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Research Papers

Flow-Induced Noise and Vibration in Aircraft Cylindrical Cabins: Closed-Form Analytical Model Validation

[+] Author and Article Information
Joana da Rocha1

Department of Mechanical Engineering, University of Victoria, Victoria, BC, V8W 2Y2, Canadajdarocha@uvic.ca

Afzal Suleman

Department of Mechanical Engineering, University of Victoria, Victoria, BC, V8W 2Y2, Canada

Fernando Lau

Departamento de Engenharia Mecânica (Aeroespacial), Instituto Superior Técnico, 1049-001 Lisboa, Portugal

1

Corresponding author.

J. Vib. Acoust 133(5), 051013 (Sep 20, 2011) (9 pages) doi:10.1115/1.4003935 History: Received April 21, 2010; Revised February 27, 2011; Published August 31, 2011; Online September 20, 2011

The turbulent boundary layer is a major source of interior noise in transport vehicles, mainly in aircraft during cruise flight. Furthermore, as new and quieter jet engines are being developed, the turbulent flow-induced noise will become an even more important topic for investigation. However, in order to design and develop systems to reduce the cabin interior noise, the understanding of the physical system dynamics is fundamental. In this context, the main objective of the current research is to develop closed-form analytical models for the prediction of turbulent boundary-layer-induced noise in the interior of aircraft cylindrical cabins. The mathematical model represents the structural-acoustic coupled system, consisted by the aircraft cabin section coupled with the fuselage structure. The aircraft cabin section is modeled as a cylindrical acoustic enclosure, filled with air. The fuselage structure, excited by external random excitation or by turbulent flow, is represented through two different models: (1) as a whole circular cylindrical shell with simply supported end caps and (2) as a set of individual simply supported open circular cylindrical shells. This paper presents the results obtained from the developed analytical framework and its validation through the successful comparison with several experimental studies. Analytical predictions are obtained for the shell structural vibration and sound pressure levels, for the frequency range up to 10,000 Hz.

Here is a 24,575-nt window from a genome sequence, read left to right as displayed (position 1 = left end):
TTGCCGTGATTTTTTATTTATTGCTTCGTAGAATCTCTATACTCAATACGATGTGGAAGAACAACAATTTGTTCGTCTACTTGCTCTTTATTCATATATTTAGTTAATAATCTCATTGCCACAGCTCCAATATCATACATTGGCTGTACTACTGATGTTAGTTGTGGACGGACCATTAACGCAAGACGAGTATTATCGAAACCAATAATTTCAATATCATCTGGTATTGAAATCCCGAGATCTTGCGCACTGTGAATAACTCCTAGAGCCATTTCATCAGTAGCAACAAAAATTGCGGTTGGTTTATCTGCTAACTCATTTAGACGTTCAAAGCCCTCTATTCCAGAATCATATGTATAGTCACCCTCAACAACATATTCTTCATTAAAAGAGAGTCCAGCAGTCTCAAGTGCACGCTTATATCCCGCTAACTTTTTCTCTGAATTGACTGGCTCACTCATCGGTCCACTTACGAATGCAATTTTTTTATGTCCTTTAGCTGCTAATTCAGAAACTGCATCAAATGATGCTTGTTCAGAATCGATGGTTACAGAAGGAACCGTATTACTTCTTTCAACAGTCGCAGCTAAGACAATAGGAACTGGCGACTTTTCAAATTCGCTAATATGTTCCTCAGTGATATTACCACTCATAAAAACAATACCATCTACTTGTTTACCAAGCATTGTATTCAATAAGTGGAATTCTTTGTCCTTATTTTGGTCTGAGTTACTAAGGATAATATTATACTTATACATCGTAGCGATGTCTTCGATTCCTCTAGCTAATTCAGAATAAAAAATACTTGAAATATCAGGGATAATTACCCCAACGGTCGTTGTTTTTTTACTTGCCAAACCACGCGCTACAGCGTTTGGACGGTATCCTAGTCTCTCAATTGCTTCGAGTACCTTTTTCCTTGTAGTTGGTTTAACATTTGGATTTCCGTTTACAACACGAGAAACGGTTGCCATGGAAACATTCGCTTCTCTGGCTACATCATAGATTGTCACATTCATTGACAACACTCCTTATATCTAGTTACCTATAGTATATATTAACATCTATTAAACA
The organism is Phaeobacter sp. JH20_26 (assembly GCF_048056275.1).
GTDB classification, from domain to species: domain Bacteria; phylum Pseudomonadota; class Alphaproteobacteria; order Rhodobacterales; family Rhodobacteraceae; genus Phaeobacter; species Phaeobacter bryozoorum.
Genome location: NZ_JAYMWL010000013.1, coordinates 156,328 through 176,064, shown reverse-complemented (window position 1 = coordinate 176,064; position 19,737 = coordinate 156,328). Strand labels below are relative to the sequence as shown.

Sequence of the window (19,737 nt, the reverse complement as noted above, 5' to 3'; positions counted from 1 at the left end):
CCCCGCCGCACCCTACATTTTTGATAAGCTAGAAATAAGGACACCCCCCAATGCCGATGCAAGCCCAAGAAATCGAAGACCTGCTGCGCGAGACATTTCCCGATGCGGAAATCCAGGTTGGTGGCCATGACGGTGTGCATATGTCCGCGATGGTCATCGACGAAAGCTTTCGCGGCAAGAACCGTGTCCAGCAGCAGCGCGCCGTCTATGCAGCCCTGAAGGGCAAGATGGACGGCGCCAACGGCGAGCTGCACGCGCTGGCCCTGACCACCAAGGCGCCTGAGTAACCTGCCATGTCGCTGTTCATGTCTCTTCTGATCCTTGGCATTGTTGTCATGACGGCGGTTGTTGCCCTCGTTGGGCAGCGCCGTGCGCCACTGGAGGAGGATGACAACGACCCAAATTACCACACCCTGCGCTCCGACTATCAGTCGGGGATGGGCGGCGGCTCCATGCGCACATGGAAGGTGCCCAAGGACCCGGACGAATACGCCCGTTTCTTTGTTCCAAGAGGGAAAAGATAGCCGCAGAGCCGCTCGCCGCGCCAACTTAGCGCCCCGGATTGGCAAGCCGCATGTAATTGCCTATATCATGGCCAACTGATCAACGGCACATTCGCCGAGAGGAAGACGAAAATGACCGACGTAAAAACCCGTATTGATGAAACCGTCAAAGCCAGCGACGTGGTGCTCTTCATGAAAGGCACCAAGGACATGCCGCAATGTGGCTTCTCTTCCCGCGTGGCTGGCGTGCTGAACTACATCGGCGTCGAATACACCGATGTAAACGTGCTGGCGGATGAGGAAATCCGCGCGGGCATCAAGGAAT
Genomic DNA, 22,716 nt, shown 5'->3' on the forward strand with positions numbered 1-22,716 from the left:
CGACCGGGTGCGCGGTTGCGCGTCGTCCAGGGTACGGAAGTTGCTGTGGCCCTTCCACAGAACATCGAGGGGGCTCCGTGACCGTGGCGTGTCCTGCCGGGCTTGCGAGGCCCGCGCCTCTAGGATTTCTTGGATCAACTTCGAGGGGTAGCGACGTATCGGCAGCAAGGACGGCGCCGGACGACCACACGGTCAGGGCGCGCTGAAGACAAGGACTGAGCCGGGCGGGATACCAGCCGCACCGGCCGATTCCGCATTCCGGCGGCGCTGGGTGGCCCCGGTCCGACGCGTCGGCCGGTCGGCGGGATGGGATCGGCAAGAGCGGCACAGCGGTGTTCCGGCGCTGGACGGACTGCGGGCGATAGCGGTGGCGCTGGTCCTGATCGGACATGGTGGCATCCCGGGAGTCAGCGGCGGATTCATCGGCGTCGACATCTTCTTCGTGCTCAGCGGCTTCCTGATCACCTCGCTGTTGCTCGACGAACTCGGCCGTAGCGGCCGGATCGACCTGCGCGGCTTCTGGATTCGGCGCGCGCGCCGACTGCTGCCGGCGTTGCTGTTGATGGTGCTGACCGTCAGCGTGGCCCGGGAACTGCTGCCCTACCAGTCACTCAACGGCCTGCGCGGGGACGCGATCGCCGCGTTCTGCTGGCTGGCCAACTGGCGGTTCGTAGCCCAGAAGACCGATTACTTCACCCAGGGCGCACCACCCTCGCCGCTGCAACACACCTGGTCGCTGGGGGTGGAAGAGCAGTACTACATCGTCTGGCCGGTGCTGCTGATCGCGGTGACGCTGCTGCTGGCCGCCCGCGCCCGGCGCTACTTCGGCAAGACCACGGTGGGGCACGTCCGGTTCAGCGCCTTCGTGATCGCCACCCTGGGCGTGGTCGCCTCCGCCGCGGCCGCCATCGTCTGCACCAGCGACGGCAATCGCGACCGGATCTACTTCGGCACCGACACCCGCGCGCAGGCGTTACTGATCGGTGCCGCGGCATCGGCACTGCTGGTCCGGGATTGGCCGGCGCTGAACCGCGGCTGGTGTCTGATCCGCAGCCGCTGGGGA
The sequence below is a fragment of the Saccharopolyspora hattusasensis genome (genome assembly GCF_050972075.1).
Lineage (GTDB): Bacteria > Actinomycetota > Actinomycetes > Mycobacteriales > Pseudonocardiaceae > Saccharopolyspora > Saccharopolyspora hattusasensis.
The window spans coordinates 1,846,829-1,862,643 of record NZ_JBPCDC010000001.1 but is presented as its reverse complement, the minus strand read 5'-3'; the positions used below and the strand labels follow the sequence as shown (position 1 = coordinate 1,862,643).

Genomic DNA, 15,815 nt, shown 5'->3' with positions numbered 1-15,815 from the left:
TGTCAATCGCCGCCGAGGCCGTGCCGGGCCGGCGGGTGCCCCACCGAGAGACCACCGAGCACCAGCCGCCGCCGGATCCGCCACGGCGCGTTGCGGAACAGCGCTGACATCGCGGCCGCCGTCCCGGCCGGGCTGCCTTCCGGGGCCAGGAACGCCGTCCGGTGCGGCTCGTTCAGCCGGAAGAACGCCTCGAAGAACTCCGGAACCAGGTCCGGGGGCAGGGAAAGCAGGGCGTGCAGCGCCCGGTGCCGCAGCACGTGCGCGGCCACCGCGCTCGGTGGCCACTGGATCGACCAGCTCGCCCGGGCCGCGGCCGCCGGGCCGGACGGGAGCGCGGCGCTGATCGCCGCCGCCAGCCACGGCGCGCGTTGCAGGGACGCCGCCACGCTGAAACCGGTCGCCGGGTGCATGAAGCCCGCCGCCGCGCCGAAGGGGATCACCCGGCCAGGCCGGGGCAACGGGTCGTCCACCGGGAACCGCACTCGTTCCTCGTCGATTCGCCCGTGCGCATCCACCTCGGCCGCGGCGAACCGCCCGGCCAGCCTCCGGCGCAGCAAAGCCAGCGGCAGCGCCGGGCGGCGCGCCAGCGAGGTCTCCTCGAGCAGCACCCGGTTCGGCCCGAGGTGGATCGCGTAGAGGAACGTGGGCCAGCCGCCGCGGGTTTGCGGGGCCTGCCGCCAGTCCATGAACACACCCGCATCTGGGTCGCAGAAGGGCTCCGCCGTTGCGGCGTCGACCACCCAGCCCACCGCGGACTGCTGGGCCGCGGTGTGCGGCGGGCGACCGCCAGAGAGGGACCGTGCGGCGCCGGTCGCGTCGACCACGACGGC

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Copyright © 2011 by American Society of Mechanical Engineers
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References

Figures

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Figure 2

Noise reduction for the validation case 1. (a) From our analytical framework. (b) From Ref. 13: (—) predictions; (- - -) measurements.

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Figure 3

SPL for the validation case 2. (a) From our analytical framework. (b) From Ref. 34: (—) with attached floor; (- - -) without attached floor.

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Figure 1

Schematics of (a) closed circular cylindrical shell and (b) open shell

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Figure 4

Shell vibration level. From our analytical framework: (a) at (x,θ)=(0.5a,0.5θ0), (b) at (x,y)=(0.33a,0.5θ0), and (c) average values; (⋯) random excitation; (—) TBL excitation. From (12): (d).

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Figure 5

Sound pressure levels. From our analytical framework: (a) at (x,θ,r)=(0.3Lx,0.5θ0,0.5R), (b) at (x,θ,r)=(0.3Lx,0.5θ0,0), and (c) average values; (⋯) one shell excited by random noise; (thin line (—)) one shell excited by the TBL; (thick line (—)) 12 shells excited by the TBL. From (12): (d).

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